- Connect With Others: I decided that I needed people around me. I started meeting friends more often. My family planned weekend getaways every few weeks. I even joined a support group where I met more people dealing with depression and some who were able to overcome it all. I got so much strength from them that I was able to help myself better.
- Set Realistic Goals: I have always been a big planner. So, I decided to take it one day at a time. My therapist helped me set realistic and achievable goals. As I continued ticking small, everyday goals, I started having a sense of purpose and accomplishment. That helped me know my worth better.
- Avoid Drugs And Alcohol: I never was someone to use drugs or alcohol. But if you are someone who uses them, it’s better to avoid them as they can worsen your symptoms, and you can even become addicted to these substances.
- Engage In Activities You Enjoy: I even pushed myself and picked up painting, one of my hobbies. I also started taking dance classes. Not only did I enjoy the process of engaging in activities I liked, but I felt my mood also improve.
Dealing with depression was one of the most challenging events that I went through. So, I know that it can bring your quality of life quite low. Even I, most days, didn’t have the energy to do anything. But with the support of friends, family, and mental health professionals, I was able to overcome the symptoms of depression. You don’t have to deal with everything on your own. So take all the help you get and need. Just don’t allow yourself to slip deeper and deeper into the quicksand called ‘depression.’
If you are experiencing any symptoms of depression, consult mental health experts at United We Care! At United We Care, a team of wellness and mental health experts will guide you with the best methods for well-being.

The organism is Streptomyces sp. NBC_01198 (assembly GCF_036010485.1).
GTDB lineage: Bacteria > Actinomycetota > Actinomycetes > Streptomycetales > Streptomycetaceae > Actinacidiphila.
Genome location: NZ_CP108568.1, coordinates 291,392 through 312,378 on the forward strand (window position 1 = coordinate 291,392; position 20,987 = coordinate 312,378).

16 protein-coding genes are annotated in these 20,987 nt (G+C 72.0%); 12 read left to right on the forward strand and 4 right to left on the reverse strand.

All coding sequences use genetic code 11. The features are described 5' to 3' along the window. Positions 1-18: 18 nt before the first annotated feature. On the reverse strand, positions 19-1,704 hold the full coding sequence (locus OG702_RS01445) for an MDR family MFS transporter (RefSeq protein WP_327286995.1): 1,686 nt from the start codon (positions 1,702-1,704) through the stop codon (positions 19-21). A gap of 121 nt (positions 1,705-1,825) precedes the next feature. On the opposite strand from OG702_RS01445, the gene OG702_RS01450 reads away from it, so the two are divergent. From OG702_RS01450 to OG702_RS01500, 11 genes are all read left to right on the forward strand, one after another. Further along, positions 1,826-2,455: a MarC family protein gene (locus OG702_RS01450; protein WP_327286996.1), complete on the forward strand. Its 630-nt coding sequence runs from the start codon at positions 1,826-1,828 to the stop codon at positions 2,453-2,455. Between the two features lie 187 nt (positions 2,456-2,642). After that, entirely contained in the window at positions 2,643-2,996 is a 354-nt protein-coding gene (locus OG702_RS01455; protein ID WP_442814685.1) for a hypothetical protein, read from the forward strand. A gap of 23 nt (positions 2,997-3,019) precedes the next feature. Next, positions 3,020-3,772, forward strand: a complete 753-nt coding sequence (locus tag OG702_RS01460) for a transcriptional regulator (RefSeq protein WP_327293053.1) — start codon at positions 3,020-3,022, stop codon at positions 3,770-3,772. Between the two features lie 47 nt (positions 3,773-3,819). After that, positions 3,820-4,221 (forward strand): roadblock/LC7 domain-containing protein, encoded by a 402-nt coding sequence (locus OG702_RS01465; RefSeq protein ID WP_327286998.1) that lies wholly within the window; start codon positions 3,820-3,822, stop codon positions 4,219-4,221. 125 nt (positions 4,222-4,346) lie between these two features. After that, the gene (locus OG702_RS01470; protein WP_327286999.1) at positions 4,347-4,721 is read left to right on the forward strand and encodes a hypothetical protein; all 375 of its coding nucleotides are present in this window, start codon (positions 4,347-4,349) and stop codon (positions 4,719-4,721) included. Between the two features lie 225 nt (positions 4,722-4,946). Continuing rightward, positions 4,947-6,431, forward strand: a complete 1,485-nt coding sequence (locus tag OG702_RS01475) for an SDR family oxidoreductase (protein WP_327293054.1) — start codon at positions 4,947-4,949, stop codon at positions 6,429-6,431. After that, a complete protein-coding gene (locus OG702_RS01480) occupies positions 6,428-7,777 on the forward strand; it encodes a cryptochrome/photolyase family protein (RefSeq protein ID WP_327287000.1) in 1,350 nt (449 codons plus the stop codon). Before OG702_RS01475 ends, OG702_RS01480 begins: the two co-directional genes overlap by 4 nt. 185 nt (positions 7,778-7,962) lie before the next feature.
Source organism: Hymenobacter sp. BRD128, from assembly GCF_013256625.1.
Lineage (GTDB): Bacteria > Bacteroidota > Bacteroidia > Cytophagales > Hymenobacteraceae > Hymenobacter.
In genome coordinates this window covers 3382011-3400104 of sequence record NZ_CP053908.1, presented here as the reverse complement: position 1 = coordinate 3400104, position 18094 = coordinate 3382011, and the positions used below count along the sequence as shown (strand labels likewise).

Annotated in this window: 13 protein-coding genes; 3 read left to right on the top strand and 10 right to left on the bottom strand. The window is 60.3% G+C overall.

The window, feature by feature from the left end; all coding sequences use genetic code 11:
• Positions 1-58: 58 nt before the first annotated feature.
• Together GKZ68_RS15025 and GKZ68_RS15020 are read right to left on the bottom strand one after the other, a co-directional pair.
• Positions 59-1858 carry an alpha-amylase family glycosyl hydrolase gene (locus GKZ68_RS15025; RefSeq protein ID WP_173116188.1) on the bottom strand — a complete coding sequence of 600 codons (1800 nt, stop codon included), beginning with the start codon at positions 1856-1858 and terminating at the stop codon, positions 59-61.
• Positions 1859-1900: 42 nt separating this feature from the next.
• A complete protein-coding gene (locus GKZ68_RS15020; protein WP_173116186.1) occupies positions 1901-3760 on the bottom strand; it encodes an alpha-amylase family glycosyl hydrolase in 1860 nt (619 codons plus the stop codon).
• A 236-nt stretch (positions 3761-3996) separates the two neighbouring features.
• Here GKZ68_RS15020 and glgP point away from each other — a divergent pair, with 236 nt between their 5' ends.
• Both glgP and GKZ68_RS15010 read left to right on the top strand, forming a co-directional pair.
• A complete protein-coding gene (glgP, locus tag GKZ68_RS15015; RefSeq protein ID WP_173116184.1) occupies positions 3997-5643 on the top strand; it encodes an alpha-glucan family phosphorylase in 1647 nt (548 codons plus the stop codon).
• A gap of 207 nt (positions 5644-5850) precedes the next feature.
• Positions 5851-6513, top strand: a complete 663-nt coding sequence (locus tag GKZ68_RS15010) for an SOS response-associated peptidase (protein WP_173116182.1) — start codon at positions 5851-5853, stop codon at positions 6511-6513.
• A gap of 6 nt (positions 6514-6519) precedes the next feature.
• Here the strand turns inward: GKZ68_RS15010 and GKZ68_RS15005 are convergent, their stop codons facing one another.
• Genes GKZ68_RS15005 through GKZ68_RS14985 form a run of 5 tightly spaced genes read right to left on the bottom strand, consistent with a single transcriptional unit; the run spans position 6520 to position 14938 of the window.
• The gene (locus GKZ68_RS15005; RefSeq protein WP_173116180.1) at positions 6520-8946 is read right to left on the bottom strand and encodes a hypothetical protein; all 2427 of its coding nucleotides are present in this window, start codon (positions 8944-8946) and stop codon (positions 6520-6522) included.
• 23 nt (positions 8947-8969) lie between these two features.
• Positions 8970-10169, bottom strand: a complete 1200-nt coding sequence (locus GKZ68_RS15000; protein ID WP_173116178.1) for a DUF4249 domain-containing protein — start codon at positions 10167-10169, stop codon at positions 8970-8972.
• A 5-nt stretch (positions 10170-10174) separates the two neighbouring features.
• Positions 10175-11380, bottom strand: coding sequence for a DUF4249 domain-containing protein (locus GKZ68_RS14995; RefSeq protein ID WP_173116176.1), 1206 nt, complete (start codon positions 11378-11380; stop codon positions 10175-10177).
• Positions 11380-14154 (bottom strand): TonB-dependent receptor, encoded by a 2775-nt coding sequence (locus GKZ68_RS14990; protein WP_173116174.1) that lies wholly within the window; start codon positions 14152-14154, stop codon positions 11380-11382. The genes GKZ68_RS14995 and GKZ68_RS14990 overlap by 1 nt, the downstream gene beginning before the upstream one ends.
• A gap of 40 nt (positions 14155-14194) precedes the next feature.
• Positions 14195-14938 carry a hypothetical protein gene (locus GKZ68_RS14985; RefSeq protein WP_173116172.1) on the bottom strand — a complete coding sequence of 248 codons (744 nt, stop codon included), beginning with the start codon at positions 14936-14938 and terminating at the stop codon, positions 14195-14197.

“A quote from Love Her Wild,” Quote by Atticus Poetry: “Depression is being colorblind and constantly t…” https://www.goodreads.com/quotes/8373709-depression-is-being-colorblind-and-constantly-told-how-colorful-the
 “Depression,” National Institute of Mental Health (NIMH). https://www.nimh.nih.gov/health/topics/depression/index.shtml
 American Psychiatric Association, “Diagnostic and Statistical Manual of Mental Disorders,” May 2013, Published, doi: 10.1176/app.books.9780890425596.
 “What causes depression? – Harvard Health,” Harvard Health, Jun. 09, 2009. https://www.health.harvard.edu/mind-and-mood/what-causes-depression
 “Depression (major depressive disorder) – Diagnosis and treatment – Mayo Clinic,” Depression (major depressive disorder) – Diagnosis and treatment – Mayo Clinic, Oct. 14, 2022. https://www.mayoclinic.org/diseases-conditions/depression/diagnosis-treatment/drc-20356013
 “Depression | NAMI: National Alliance on Mental Illness,” Depression | NAMI: National Alliance on Mental Illness. https://www.nami.org/About-Mental-Illness/Mental-Health-Conditions/Depression